This week has been frustrating for several reasons. I am struggling to get traction with non-profits who don't seem to know what to do with my skills, and unfortunately, I still don't know enough to offer. I have offered my services to several people locally, and I don't seem to get much in the way of feedback. Part of that is they are overworked and underfunded, and part of that is my own lack of knowledge.
Second, my work on the arts board has been frustrating for reasons I think my father would appreciate. After years of community organizing, he often talked about the difficulties of getting volunteers organized and moving. I am working with a committee of really good people who are really busy and who often, actually usually, don't even respond to my emails. Again, for most of them, I get that, but I had a pretty terse interaction with one other board member who pushed me into this particular role, but now can't find time to even email me back. I think I figured out how to mollify him, but even that email went unacknowledged.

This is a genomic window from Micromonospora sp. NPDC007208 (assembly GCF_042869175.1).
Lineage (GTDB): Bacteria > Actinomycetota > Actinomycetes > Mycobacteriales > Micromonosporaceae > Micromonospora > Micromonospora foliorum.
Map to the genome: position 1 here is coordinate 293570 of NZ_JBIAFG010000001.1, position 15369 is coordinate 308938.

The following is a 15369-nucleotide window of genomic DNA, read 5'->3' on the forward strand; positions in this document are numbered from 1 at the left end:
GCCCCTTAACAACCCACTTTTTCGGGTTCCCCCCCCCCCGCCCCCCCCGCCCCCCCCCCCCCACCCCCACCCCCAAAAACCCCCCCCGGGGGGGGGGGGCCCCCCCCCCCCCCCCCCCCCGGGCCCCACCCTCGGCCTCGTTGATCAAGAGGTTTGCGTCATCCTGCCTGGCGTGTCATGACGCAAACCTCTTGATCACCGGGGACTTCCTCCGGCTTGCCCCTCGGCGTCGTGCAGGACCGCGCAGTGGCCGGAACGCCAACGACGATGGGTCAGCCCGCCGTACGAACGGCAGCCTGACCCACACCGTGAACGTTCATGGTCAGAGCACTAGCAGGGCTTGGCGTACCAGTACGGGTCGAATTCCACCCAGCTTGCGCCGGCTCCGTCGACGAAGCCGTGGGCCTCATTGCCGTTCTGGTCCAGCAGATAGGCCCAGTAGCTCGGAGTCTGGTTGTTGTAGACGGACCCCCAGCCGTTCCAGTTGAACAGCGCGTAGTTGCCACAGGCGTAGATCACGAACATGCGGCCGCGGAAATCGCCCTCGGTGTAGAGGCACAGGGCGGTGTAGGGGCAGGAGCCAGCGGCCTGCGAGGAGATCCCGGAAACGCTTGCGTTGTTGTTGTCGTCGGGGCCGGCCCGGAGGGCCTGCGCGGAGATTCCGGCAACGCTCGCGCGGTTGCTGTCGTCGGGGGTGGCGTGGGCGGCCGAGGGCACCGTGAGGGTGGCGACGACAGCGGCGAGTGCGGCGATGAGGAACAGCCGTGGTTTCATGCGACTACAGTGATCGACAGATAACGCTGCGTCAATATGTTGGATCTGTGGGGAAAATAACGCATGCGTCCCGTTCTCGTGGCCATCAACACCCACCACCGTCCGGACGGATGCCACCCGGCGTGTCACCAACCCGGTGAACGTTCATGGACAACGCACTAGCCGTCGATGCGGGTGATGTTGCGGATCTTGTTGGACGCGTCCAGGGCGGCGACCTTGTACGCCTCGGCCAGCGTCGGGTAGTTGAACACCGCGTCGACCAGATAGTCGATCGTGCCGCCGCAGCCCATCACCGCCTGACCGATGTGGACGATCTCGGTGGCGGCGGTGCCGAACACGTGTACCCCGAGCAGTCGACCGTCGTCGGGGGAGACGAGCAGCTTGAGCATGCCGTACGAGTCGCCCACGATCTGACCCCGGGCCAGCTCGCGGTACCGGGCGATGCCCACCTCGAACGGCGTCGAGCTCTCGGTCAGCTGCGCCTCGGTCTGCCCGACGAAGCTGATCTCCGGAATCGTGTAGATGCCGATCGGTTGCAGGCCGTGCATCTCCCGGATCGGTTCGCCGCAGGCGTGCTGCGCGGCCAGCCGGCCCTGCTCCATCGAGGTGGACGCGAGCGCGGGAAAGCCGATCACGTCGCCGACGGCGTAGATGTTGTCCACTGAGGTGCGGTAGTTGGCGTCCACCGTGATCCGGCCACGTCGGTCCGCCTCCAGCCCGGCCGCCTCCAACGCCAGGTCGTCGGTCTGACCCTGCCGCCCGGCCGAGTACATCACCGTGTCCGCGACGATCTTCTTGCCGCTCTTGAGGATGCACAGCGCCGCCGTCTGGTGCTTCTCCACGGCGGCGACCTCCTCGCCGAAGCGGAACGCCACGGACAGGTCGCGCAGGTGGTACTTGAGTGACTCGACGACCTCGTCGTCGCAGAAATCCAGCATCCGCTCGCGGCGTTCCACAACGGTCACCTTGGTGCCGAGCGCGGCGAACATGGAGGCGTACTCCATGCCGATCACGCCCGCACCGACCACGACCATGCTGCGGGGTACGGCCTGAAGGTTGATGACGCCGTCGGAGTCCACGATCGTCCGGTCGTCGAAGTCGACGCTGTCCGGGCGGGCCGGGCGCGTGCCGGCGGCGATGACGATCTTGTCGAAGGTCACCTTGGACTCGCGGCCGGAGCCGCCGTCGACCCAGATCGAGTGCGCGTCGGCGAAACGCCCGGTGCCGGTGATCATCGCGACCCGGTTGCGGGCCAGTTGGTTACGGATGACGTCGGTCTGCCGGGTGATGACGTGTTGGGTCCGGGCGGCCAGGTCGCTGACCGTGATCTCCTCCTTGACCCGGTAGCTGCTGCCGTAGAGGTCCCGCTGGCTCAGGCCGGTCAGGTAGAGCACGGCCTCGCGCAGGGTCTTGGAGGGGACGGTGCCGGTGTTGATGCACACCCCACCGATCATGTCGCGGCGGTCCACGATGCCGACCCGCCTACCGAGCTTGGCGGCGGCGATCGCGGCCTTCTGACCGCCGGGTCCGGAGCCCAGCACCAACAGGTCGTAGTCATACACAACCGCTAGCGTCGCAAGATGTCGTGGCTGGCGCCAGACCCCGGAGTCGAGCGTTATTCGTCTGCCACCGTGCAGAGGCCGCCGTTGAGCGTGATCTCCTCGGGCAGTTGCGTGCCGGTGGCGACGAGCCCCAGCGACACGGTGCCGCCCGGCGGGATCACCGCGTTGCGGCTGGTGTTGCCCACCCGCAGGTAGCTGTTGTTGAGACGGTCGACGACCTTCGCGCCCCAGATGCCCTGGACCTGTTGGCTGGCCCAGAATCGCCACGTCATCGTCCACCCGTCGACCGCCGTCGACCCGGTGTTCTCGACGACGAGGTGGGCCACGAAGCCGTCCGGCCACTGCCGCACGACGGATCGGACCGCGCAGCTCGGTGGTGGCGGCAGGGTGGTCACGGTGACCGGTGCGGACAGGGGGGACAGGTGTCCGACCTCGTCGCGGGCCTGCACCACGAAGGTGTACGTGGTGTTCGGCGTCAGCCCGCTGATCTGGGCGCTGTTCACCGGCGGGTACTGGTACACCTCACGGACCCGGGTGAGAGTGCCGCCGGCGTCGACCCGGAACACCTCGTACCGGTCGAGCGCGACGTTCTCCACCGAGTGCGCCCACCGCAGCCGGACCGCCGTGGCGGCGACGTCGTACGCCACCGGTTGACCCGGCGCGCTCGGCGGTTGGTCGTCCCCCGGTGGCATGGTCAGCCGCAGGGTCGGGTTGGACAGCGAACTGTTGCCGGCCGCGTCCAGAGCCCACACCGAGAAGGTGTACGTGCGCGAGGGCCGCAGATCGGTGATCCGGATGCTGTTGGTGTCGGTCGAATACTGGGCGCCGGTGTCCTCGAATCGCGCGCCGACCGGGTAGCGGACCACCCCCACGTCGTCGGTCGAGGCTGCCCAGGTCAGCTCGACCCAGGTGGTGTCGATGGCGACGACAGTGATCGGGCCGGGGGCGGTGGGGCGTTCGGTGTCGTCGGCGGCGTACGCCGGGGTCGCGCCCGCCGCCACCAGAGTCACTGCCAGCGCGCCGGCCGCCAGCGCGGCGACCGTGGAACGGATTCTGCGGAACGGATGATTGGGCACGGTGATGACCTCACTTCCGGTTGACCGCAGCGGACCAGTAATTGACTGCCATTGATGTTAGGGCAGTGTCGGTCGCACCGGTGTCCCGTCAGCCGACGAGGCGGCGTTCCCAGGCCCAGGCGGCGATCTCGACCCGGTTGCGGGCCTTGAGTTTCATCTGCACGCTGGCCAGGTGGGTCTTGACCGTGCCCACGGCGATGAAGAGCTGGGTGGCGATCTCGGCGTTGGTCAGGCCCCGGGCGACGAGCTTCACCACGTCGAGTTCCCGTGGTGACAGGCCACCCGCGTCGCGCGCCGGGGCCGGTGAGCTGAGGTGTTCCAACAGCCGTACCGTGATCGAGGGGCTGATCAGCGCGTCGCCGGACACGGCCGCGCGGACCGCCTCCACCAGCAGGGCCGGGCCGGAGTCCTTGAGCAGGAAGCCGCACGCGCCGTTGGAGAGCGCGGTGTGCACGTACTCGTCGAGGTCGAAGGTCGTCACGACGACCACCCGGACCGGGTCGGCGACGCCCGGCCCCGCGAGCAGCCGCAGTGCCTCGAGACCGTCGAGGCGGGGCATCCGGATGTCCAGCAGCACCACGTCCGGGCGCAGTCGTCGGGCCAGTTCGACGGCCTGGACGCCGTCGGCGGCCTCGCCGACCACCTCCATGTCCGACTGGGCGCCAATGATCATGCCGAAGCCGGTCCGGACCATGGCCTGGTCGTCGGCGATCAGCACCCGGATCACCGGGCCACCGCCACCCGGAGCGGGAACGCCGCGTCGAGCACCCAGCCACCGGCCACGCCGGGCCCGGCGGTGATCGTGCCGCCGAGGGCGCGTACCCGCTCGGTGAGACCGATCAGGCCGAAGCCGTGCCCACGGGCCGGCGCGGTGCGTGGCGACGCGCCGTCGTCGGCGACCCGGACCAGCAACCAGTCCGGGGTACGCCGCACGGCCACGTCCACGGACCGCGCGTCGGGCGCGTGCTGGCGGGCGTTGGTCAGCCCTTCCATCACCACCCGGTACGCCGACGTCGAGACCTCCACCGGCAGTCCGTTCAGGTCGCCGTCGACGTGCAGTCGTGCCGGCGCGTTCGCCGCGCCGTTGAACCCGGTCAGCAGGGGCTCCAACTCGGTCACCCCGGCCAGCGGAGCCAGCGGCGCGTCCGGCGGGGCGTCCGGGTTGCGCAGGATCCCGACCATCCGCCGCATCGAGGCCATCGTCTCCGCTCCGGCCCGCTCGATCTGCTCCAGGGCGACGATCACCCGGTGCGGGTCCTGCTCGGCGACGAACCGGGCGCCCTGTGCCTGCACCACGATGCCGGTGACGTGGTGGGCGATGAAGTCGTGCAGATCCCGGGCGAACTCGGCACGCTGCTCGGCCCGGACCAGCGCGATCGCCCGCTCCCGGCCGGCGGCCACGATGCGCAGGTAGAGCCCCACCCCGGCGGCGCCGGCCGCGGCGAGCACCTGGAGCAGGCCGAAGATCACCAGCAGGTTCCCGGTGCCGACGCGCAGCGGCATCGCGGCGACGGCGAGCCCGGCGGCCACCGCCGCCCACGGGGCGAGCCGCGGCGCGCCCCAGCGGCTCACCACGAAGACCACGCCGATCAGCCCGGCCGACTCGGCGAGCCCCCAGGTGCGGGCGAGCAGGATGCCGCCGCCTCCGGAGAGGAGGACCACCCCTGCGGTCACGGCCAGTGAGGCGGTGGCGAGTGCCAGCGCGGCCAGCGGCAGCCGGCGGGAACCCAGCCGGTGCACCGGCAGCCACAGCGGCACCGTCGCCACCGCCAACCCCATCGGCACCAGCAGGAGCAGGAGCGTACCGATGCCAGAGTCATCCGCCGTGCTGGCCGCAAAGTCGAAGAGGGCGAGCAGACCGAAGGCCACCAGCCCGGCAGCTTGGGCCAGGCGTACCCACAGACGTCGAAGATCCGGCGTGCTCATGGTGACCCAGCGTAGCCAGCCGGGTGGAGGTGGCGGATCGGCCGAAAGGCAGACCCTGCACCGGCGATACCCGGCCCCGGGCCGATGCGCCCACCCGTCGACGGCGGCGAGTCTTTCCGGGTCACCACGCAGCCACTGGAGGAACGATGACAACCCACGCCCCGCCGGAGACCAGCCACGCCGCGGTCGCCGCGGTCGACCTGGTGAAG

But the cherry on the top started with another recurring dream about my former profession. That was followed by several people posting this story about the American Historical Association's grant to broaden career options for history Phds. I suspect this is a good thing, mind you, as the numbers continue to show that my experience is far from unique and is closer to the norm. But I found it incredibly frustrating to see this link coming from tenured or tenure track faculty friends. I know they thought they were being helpful, but they weren't. And they couldn't even see it. I posted a friendly warning that I would be snarky to those with jobs posting something like this, and the only ones who "liked" the post were those who are outside tenure. I suspect those inside were a bit taken back and didn't know how to take it. As I said, this project is probably positive and even helpful. But when someone inside posts it, it comes across as "let them eat cake." "Oh good, there is help for those."
Personally, I can do without the condescending paternalism from people who are convinced they are simply better than those of us who didn't make it inside. Spare me.